DOL urges court to uphold judgment against trustee in Brundle ESOP litigation

In the ongoing Brundle v. Wilmington Trust ESOP saga, which is now in the appeals stage, the Department of Labor recently filed an amicus brief in support of the district court’s $29.8 million judgment against the ESOP trustee. The case arose out of a plan participant’s claim that the ESOP trustee breached its fiduciary duties to the plan by causing the ESOP to pay more than fair market value for the employer’s stock.

ASA squarely aligns itself with trustee and appraiser in Brundle ESOP litigation

One of the most controversial ESOP cases, Brundle v. Wilmington Trust, has now entered the appeals court phase. In 2017, the district court found that the trustee had caused the plan to overpay by $29.8 million by failing to scrutinize the financial advisor’s obviously flawed valuation analysis and value conclusions. The trustee and valuator had strong ESOP credentials.

Delaware Chancery explains logic behind use of market price in Aruba case

After the petitioners in a statutory appraisal action recently lost big, they undertook a multifaceted assault on the Delaware Court of Chancery’s decision to use the unaffected market price as the indicator of value. Their motion for reargument went nowhere.

Can a nonprofessional business have personal goodwill? Arkansas court explains

Arkansas is one of the many states that differentiate between enterprise goodwill and personal goodwill. The former is marital property and divisible at divorce; the latter is not. A question that has come up in recent years is whether the owner of a nonprofessional business can claim personal goodwill whose value is excludable from the marital estate.

Three different court rulings on the use of discounts in the divorce context

Case law matters. Every month, BVLaw analyzes the most noteworthy court decisions dealing with valuation and damages issues. Subscribers should check out digests of three recent divorce rulings different state courts issued. All the cases dealt with the issue of whether it was appropriate to discount the owner-spouse’s interest in a closely held business.

ESOP case alive (for now), but court limits damages testimony under Daubert

In a developing ESOP case, the government recently suffered a setback when the court agreed with the trustee that portions of the damages testimony the government’s expert proposed failed to hold up under the Daubert reliability prong.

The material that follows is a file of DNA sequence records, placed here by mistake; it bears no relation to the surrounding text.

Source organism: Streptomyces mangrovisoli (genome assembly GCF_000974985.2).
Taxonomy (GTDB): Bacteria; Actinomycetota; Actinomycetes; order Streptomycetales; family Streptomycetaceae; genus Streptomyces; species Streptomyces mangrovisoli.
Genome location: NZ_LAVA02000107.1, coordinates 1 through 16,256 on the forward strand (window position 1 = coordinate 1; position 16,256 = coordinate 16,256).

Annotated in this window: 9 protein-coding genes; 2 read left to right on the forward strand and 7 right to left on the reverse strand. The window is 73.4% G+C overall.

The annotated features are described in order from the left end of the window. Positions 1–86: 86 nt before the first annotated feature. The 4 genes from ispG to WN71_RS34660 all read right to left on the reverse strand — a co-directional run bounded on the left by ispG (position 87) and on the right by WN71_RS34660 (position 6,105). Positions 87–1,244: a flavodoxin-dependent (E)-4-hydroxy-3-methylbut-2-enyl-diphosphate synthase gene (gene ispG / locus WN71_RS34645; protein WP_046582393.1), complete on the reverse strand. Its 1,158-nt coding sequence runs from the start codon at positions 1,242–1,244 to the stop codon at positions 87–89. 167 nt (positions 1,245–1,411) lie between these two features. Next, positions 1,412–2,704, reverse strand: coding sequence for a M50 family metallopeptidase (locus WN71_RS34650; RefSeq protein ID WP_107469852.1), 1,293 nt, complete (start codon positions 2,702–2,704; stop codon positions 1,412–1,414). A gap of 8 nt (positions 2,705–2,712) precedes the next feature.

Tenn. Appeals Court says DLOM in divorce appropriate under facts of case

A recent Tennessee appeals court decision found that the trial court presiding over a drawn-out divorce had discretion to apply a marketability discount when it valued the owner-spouse’s interest in two companies in 2016.

Court of Chancery disregards deal price where sales process is not ‘Dell compliant’

Recent rulings from the Delaware Supreme Court make it seem as if the discounted cash flow analysis has lost its top ranking among valuation methodologies in statutory appraisals involving publicly traded companies. Not exactly.

Court of Chancery exalts stock price as most accurate indicator of fair value

The Delaware Court of Chancery recently had an opportunity to put into practice the directives the state’s high court had issued in DFC Global and Dell in terms of calculating fair value in a statutory appraisal proceeding.

Michigan court explains treatment of S corp’s retained earnings in divorce

The overarching issue in a recent Michigan divorce case was appreciation. Did the nonowner spouse (wife) have a right to a portion of the increase in value of her husband’s separate property, an S corporation? A related issue, and one that posed a question of first impression in Michigan, was how to treat the company’s retained earnings.

Court shows itself flexible on apportioning for royalty calculation

It’s written in stone that experts developing a reasonable royalty for a multicomponent product must be careful to apportion damages to the product’s protected features. However, there is flexibility in how experts perform the apportionment, the Federal Circuit recently confirmed.

Lost profits case awaiting Supreme Court decision

The United States Supreme Court has agreed to review a patent infringement case on the scope of damages. The issue is whether a patent holder may obtain lost profits for actions that occurred outside the United States, where the patentee has proven a domestic act of infringement.